Tuesday 22 Jun 2021
Network Rail boosts reliability across Yorkshire with track improvements between York and Church Fenton
Network Rail is upgrading the track between York and Church Fenton to bring smoother, more reliable journeys for passengers.
Between the last service on Friday 2 July and the first train on Monday 5 July, teams will lift around 450 metres of track on the busy line which runs through Ulleskelf station. Further upgrade work will mean changes to Northern’s Sunday service throughout July.
As well as making sure train services can continue running safely and reliably for years to come, replacing this section of track will reduce the amount of maintenance work and future disruption.
These upgrades will improve reliability in the area ahead of future improvements as part of the Transpennine Route Upgrade, which will bring more trains, faster journeys and a more reliable railway between Manchester and York via Huddersfield and Leeds.
For this work to be carried out safely, a section of the line will be closed. The following changes will be in place to keep passengers moving:
Saturday 3 and Sunday 4 July
- Northern trains between Blackpool North and York will start/end at Leeds.
- Northern services between Sheffield and York will start/end at Moorthorpe. Buses will connect passengers between Moorthorpe and York.
- Buses will replace TransPennine Express services between Leeds and York.
- CrossCountry services will be diverted and will not call at Wakefield Westgate or Leeds. Buses will run between Leeds and York. Passengers who need to travel to Wakefield Westgate should change at Sheffield.
Saturday 3 July
- Northern services between Leeds and York will start/end at Micklefield. Buses will run between Micklefield and York.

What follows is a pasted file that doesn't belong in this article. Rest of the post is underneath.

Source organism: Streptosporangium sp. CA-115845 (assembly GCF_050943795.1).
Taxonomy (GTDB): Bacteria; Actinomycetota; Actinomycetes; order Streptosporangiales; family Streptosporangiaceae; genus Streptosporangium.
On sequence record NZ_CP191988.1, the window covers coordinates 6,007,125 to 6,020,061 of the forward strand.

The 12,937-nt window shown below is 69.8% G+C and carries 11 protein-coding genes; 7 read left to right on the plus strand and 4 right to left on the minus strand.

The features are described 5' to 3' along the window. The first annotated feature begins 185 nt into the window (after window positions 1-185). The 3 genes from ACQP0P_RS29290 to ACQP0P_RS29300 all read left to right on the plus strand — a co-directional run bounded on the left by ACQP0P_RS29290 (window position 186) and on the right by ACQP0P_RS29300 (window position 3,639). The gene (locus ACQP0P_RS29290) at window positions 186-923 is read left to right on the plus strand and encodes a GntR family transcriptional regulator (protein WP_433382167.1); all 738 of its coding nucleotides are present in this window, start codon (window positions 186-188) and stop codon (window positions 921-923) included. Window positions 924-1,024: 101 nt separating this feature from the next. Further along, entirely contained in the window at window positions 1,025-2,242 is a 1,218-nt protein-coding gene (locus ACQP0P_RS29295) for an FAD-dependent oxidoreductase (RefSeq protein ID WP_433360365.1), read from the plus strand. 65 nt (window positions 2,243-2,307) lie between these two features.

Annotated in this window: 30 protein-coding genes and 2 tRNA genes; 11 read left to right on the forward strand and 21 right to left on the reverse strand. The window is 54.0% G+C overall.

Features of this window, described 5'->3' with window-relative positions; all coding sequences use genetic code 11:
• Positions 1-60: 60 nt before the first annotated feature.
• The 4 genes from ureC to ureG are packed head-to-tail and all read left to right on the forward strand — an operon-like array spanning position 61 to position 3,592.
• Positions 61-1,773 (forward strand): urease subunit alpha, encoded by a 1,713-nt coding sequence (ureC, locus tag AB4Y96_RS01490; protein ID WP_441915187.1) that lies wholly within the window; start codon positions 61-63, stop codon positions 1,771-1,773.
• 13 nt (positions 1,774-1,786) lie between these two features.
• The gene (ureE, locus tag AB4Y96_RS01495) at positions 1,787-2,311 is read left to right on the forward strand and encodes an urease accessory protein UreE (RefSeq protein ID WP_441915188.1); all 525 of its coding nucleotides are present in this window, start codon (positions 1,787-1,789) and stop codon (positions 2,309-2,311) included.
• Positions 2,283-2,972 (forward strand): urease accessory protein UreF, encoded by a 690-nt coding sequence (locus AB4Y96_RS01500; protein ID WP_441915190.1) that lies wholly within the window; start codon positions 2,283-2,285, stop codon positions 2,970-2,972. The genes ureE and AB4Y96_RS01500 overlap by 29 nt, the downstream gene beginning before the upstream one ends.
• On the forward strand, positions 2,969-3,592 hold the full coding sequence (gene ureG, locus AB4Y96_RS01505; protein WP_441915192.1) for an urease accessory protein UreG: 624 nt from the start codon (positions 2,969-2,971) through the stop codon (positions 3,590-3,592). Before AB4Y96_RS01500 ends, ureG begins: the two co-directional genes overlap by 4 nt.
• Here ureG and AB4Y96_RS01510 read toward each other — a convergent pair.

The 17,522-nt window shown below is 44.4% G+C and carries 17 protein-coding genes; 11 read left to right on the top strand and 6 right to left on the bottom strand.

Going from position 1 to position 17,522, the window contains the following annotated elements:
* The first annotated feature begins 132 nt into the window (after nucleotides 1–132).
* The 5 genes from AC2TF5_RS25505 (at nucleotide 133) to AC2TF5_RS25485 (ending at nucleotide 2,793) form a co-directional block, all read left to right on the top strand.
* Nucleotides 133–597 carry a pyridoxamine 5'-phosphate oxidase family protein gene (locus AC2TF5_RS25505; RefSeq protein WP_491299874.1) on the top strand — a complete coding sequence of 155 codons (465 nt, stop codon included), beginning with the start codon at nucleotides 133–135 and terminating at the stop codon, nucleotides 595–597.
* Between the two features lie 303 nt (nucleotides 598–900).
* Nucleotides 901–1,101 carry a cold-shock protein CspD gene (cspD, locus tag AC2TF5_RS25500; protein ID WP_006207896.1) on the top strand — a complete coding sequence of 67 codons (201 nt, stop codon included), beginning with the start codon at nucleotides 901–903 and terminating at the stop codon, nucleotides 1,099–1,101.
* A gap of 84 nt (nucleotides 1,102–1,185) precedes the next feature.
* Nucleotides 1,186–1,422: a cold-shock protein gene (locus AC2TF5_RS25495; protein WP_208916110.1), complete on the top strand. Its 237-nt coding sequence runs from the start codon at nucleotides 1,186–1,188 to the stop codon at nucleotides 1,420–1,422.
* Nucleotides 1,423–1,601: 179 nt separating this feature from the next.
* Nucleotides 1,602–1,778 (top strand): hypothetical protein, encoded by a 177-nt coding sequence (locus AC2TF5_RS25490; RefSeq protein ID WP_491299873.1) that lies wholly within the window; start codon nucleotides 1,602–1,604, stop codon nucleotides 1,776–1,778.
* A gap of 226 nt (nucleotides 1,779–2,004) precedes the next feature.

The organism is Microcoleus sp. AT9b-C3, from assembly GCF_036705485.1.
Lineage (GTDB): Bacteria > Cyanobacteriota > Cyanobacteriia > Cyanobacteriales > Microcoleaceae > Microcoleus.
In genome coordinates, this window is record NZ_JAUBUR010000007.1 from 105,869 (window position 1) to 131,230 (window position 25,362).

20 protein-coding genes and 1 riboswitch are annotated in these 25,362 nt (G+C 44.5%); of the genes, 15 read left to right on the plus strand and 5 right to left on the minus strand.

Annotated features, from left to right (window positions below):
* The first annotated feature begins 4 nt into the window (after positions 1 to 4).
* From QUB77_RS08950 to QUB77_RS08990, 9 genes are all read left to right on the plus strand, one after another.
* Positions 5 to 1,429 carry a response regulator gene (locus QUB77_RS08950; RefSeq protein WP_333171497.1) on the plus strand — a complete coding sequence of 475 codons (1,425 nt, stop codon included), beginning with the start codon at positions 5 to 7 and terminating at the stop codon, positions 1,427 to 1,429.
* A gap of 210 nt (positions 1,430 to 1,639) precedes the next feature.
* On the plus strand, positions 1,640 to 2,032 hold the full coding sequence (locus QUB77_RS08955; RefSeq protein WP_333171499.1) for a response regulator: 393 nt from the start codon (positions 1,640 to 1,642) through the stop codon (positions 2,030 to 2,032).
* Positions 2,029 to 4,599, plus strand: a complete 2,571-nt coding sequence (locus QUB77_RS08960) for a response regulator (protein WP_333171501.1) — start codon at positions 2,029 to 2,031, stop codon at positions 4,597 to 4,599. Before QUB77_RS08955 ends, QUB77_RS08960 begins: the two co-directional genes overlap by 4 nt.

Sunday 4 July
- Trains between Leeds and York will be diverted and will start/end at Selby. Buses will connect passengers between Selby and York.
Sunday 11 July, Sunday 18 July, Sunday 25 July
- Northern trains between Hull and York will be diverted via an alternative route between Selby and York and will not call at Sherburn-in-Elmet, Church Fenton and Ulleskelf.
Customers travelling with LNER should check before they travel for the latest information via social media or www.lner.co.uk.
Passengers are advised to check their journey in advance via National Rail Enquiries or with their train operator and allow plenty of time.
Matt Rice, Route Director for Network Rail’s North and East Route, said: “This work to upgrade the track between York and Church Fenton will boost reliability for passengers making short connections across Yorkshire - as well as long-distance journeys to towns and cities across the UK.
“The current track has served this busy line well and carrying out these improvements now will reduce future disruption for repairs and maintenance. It can only be completed safely when a section of the line is closed. We’ve worked closely with train operators to carefully plan the project and keep people moving.”
Passengers / community members
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Network Rail press office - Amy Brenndorfer
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About Network Rail
We own, operate and develop Britain's railway infrastructure; that's 20,000 miles of track, 30,000 bridges, tunnels and viaducts and the thousands of signals, level crossings and stations. We run 20 of the UK's largest stations while all the others, over 2,500, are run by the country's train operating companies.
Usually, there are almost five million journeys made in the UK and over 600 freight trains run on the network. People depend on Britain's railway for their daily commute, to visit friends and loved ones and to get them home safe every day. Our role is to deliver a safe and reliable railway, so we carefully manage and deliver thousands of projects every year that form part of the multi-billion pound Railway Upgrade Plan, to grow and expand the nation's railway network to respond to the tremendous growth and demand the railway has experienced - a doubling of passenger journeys over the past 20 years.